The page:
As the sun begins its downward descent, locals and tourists flock to the ghats surrounding Pushkar Lake. Spending an evening on the ghats is the best possible introduction you can expect to Pushkar, Rajasthan’s fabled spiritual town, known as much for Lord Brahma, the creator of the universe as well as for the annual camel fair held there.
The lake is said to have formed when Brahma dropped a lotus petal onto the earth from his hand. A waterbody sprung to life at that spot and is considered to be one of India’s most sacred sites. A dip in the lake on the auspicious full-moon period is said to cleanse one of all impurities. With 52 bathing ghats and innumerable temples, at most times, Pushkar reverberates with chanting and the clanging of temple bells. Each of the ghats has a significance and those who bathe in them are believed to be bestowed with special powers. For fertility take a dip at the Naga Kund, to cure leprosy head to the waters of Kapil Vyapi Kund, for beauty and charm make your way to Roop Tirth Kund. Varah, Brahma, and Gau ghats also draw large crowds. Of the temples, the red spired Brahma Temple, one of a handful of temples across India dedicated to Lord Brahma, is a highlight. The inner sanctum houses a four-faced or chaturmukhi idol of Lord Brahma.
Pushkar also houses an important place of worship of the Sikhs. The Gurdwara Singh Sabha located in the eastern part of the town is dedicated to Guru Nanak, the first guru of the Sikhs.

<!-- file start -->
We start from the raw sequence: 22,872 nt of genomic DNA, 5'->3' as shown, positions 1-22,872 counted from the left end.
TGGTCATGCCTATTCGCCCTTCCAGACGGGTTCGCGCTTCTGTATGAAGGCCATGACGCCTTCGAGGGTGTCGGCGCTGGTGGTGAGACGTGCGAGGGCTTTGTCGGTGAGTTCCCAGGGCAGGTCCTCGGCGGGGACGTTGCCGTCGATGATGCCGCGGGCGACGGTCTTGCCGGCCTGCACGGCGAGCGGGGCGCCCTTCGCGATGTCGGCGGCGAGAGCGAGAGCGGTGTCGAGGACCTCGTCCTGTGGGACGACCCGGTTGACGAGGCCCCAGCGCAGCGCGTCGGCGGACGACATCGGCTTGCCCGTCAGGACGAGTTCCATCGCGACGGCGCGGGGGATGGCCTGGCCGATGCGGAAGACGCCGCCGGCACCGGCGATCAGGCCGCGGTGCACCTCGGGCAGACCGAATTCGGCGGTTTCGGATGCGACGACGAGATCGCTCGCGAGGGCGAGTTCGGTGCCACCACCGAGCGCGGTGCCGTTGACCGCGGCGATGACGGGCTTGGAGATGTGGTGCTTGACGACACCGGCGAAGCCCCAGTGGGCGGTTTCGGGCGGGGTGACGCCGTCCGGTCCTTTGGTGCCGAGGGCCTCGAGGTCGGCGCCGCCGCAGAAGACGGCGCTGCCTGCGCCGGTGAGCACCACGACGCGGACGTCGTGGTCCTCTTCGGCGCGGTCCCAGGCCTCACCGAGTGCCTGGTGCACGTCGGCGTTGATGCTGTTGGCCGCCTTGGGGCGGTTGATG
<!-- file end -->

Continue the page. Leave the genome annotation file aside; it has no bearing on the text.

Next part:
Photo by Amit Vakil. Shot on Canon EOS 5D Mark III.
During the time of Kartik Purnima or the full-moon phase, when pilgrims throng the ghats and temples, camel and livestock traders from across Rajasthan arrive in Pushkar to participate in the annual camel fair. Spread over a seven-day period the fair also attracts a large number of tourists who come to witness this spectacle of man, beast, art and culture.
What probably began as a meeting point for traders to buy and sell camels, horses, and livestock has now turned into a mega carnival complete with back-to-back competitions and performances. As hundreds of feet kick up a virtual dust storm on the mela ground, finding a good vantage point to view these events requires a combination of luck, timing and adeptness.
Thousands of camels are on display for sale and each is spruced up to attract potential buyers. To make their camels standout from the crowd, traders often decorate their animals with colourful headdresses, embroidered saddles and elaborate tattoos. While turban clad traders negotiate a good price for their beasts, take a break and watch local lads fight it out in a kushti or wrestling competition. Camel races are also a crowd-puller.
In a region where sporting a moustache is a matter of pride, the competition for the longest moustache attracts many participants from India and sometimes other countries as well. Women compete in the matka race as they make a dash towards the finishing line balancing pots filled with water on their heads. Stalls around the festival ground sell a variety of interesting goods ranging from leather harnesses, shoes, clay pots, bangles and toys. While tourist numbers grow year-on-year, watching people from the surrounding villages come out in large number to enjoy the festivities has an unparalleled charm.
Come nightfall and tube light lit giant Ferris wheels and game stalls give the area a neon glow. If you have had enough of the crowds make your way to the ghats that have some fabulous performances lined up, often featuring some of India’s best musicians and dancers. Watching a classical performance with the old Rangji Temple as a backdrop is a magical way to end the day. Makeshift venues on the sand dunes at the fringe of town also host a variety of acts.
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